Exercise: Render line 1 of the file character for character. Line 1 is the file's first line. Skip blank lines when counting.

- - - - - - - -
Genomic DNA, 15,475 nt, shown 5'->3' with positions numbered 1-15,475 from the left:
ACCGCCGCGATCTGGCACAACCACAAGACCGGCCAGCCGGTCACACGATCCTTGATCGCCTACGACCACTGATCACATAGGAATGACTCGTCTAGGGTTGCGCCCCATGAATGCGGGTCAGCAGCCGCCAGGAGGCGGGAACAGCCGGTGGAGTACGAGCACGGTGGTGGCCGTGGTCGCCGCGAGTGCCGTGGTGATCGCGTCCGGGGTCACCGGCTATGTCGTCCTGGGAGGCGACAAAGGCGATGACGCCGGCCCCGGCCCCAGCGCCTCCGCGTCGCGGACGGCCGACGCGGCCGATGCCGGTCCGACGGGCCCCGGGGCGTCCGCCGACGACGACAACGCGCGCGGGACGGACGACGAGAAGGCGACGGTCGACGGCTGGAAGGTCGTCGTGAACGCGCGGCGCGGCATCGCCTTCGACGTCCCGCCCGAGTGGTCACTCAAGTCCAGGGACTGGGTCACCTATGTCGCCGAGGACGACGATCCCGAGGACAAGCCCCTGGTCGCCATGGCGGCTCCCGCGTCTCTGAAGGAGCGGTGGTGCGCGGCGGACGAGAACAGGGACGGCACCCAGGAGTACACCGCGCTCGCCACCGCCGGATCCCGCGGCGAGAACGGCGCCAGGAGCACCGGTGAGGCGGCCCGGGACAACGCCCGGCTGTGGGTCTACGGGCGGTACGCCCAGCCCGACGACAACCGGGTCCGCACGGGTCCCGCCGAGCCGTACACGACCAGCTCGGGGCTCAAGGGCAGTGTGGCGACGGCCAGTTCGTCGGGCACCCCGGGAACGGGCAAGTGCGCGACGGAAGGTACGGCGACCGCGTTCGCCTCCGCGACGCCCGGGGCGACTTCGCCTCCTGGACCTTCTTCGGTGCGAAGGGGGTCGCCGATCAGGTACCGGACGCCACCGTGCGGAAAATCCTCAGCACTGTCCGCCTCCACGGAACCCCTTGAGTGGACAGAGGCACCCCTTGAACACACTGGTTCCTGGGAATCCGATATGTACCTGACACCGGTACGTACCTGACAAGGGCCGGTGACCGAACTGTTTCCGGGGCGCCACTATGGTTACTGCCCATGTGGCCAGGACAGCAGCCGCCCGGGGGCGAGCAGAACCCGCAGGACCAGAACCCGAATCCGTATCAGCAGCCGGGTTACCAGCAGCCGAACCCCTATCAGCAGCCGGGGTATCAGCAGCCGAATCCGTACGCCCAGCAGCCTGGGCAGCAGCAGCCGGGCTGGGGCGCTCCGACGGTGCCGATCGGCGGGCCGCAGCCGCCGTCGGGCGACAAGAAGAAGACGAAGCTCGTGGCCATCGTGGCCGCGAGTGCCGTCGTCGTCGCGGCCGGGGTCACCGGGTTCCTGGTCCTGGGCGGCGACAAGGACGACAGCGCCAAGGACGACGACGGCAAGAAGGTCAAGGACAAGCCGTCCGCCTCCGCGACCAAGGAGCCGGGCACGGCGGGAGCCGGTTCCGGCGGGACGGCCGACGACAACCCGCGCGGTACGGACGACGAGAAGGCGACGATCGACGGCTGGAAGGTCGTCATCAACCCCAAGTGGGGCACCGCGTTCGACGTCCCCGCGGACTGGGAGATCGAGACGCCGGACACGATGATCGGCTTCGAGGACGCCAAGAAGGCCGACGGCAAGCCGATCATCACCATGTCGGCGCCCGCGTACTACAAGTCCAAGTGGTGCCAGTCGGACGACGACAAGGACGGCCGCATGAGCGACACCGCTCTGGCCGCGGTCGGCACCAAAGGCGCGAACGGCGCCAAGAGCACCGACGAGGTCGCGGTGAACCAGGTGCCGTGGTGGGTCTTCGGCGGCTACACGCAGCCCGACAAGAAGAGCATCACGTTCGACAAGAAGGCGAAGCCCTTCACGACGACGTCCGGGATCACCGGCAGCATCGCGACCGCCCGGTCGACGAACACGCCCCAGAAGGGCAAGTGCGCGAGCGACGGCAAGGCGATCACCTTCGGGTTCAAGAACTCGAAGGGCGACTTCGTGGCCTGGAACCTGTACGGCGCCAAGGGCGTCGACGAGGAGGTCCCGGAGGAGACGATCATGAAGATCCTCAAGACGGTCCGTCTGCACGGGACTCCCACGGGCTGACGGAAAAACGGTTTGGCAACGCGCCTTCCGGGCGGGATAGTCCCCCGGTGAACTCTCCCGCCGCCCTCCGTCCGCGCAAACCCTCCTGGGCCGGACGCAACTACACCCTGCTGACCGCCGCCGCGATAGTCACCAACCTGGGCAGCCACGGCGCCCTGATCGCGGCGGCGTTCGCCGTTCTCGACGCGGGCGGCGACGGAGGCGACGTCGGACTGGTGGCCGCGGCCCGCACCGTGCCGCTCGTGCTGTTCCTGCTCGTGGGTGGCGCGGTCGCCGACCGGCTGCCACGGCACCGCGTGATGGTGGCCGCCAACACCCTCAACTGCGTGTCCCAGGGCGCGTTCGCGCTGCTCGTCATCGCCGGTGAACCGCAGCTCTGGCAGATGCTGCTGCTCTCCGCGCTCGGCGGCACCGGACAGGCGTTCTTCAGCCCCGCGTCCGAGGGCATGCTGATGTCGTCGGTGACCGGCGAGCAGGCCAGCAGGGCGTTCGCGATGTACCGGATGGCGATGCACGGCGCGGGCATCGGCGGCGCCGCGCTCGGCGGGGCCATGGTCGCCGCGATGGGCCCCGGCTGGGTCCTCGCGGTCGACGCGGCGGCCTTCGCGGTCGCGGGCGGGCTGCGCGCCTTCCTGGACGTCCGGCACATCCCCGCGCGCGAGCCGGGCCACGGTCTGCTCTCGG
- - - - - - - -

Genomic DNA, 15,475 nt, shown 5'->3' with positions numbered 1-15,475 from the left: